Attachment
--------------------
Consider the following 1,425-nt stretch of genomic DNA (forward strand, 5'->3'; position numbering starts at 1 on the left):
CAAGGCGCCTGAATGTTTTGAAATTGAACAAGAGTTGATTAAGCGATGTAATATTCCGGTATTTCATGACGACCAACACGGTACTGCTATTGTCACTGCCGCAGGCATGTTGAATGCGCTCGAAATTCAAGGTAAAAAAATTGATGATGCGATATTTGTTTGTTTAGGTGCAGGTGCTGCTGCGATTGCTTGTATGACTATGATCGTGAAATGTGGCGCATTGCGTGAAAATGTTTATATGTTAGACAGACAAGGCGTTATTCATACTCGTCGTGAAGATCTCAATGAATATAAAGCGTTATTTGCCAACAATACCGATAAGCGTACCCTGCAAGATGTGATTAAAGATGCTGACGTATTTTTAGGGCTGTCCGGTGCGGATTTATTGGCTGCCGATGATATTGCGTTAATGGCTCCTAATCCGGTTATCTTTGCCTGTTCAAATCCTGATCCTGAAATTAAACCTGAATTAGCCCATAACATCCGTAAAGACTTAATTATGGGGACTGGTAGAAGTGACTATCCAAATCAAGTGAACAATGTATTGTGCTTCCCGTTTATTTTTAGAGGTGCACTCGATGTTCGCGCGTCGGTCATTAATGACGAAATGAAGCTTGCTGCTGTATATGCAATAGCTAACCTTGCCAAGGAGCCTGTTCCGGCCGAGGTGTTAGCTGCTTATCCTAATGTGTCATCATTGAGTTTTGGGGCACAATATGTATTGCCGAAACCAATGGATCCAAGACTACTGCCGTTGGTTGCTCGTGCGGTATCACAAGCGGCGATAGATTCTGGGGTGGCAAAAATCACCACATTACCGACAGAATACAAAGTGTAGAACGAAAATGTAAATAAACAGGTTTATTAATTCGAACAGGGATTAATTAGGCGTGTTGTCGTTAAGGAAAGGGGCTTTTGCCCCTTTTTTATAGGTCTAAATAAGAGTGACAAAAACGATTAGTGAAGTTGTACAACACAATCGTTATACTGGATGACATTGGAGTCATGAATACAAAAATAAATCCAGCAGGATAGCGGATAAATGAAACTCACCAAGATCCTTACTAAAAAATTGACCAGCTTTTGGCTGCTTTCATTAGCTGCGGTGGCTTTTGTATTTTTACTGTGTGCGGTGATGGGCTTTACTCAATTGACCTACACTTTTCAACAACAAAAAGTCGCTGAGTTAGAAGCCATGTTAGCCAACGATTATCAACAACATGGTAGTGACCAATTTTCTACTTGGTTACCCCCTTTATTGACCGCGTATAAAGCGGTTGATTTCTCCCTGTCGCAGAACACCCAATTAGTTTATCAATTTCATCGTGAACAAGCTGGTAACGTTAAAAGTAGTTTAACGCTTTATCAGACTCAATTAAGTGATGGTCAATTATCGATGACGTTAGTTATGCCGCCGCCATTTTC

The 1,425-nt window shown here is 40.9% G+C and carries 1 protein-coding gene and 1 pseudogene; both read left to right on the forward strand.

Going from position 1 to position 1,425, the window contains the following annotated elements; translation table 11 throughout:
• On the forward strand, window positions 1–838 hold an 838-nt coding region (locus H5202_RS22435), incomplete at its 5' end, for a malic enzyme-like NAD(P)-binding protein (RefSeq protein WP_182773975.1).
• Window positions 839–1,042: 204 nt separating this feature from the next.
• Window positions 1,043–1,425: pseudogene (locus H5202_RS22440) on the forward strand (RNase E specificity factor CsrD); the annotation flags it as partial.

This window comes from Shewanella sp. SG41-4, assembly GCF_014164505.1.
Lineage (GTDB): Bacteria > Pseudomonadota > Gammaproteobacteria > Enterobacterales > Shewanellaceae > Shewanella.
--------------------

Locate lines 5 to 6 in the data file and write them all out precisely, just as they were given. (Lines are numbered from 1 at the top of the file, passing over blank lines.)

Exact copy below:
• On the forward strand, window positions 1–838 hold an 838-nt coding region (locus H5202_RS22435), incomplete at its 5' end, for a malic enzyme-like NAD(P)-binding protein (RefSeq protein WP_182773975.1).
• Window positions 839–1,042: 204 nt separating this feature from the next.